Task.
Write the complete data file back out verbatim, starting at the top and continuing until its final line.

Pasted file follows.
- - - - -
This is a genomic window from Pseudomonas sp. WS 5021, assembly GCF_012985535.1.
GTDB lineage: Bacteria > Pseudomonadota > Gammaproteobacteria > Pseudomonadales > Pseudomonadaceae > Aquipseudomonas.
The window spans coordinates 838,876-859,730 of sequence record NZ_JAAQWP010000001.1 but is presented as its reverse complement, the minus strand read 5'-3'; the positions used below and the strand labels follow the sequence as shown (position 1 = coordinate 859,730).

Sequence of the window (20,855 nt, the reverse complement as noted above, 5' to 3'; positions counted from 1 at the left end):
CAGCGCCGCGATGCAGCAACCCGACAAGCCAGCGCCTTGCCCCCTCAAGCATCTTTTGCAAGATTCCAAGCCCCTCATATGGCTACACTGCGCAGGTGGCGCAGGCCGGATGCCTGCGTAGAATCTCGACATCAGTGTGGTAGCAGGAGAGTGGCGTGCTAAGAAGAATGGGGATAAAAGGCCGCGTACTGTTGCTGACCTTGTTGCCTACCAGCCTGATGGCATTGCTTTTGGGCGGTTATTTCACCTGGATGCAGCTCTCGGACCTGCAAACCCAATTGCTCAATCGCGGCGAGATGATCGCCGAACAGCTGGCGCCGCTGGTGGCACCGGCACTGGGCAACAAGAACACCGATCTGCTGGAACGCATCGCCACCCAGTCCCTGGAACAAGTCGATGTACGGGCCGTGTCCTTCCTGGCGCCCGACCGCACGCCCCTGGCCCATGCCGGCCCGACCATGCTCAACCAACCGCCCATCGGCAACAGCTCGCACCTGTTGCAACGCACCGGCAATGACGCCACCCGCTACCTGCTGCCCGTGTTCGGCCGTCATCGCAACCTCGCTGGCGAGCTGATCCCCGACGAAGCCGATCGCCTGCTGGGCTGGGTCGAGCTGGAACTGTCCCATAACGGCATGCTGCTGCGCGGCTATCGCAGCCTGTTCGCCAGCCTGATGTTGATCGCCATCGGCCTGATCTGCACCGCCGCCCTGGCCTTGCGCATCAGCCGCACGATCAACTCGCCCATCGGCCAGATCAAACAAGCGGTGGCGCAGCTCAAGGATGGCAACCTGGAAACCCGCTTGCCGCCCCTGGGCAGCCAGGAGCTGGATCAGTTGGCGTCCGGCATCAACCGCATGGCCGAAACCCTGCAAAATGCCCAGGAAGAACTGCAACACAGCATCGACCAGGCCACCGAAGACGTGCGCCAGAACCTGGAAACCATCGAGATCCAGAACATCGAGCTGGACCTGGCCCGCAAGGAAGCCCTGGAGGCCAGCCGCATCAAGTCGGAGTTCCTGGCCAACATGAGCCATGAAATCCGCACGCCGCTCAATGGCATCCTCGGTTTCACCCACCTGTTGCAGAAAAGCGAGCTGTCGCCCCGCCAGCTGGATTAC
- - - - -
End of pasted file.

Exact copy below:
This is a genomic window from Pseudomonas sp. WS 5021, assembly GCF_012985535.1.
GTDB lineage: Bacteria > Pseudomonadota > Gammaproteobacteria > Pseudomonadales > Pseudomonadaceae > Aquipseudomonas.
The window spans coordinates 838,876-859,730 of sequence record NZ_JAAQWP010000001.1 but is presented as its reverse complement, the minus strand read 5'-3'; the positions used below and the strand labels follow the sequence as shown (position 1 = coordinate 859,730).

Sequence of the window (20,855 nt, the reverse complement as noted above, 5' to 3'; positions counted from 1 at the left end):
CAGCGCCGCGATGCAGCAACCCGACAAGCCAGCGCCTTGCCCCCTCAAGCATCTTTTGCAAGATTCCAAGCCCCTCATATGGCTACACTGCGCAGGTGGCGCAGGCCGGATGCCTGCGTAGAATCTCGACATCAGTGTGGTAGCAGGAGAGTGGCGTGCTAAGAAGAATGGGGATAAAAGGCCGCGTACTGTTGCTGACCTTGTTGCCTACCAGCCTGATGGCATTGCTTTTGGGCGGTTATTTCACCTGGATGCAGCTCTCGGACCTGCAAACCCAATTGCTCAATCGCGGCGAGATGATCGCCGAACAGCTGGCGCCGCTGGTGGCACCGGCACTGGGCAACAAGAACACCGATCTGCTGGAACGCATCGCCACCCAGTCCCTGGAACAAGTCGATGTACGGGCCGTGTCCTTCCTGGCGCCCGACCGCACGCCCCTGGCCCATGCCGGCCCGACCATGCTCAACCAACCGCCCATCGGCAACAGCTCGCACCTGTTGCAACGCACCGGCAATGACGCCACCCGCTACCTGCTGCCCGTGTTCGGCCGTCATCGCAACCTCGCTGGCGAGCTGATCCCCGACGAAGCCGATCGCCTGCTGGGCTGGGTCGAGCTGGAACTGTCCCATAACGGCATGCTGCTGCGCGGCTATCGCAGCCTGTTCGCCAGCCTGATGTTGATCGCCATCGGCCTGATCTGCACCGCCGCCCTGGCCTTGCGCATCAGCCGCACGATCAACTCGCCCATCGGCCAGATCAAACAAGCGGTGGCGCAGCTCAAGGATGGCAACCTGGAAACCCGCTTGCCGCCCCTGGGCAGCCAGGAGCTGGATCAGTTGGCGTCCGGCATCAACCGCATGGCCGAAACCCTGCAAAATGCCCAGGAAGAACTGCAACACAGCATCGACCAGGCCACCGAAGACGTGCGCCAGAACCTGGAAACCATCGAGATCCAGAACATCGAGCTGGACCTGGCCCGCAAGGAAGCCCTGGAGGCCAGCCGCATCAAGTCGGAGTTCCTGGCCAACATGAGCCATGAAATCCGCACGCCGCTCAATGGCATCCTCGGTTTCACCCACCTGTTGCAGAAAAGCGAGCTGTCGCCCCGCCAGCTGGATTAC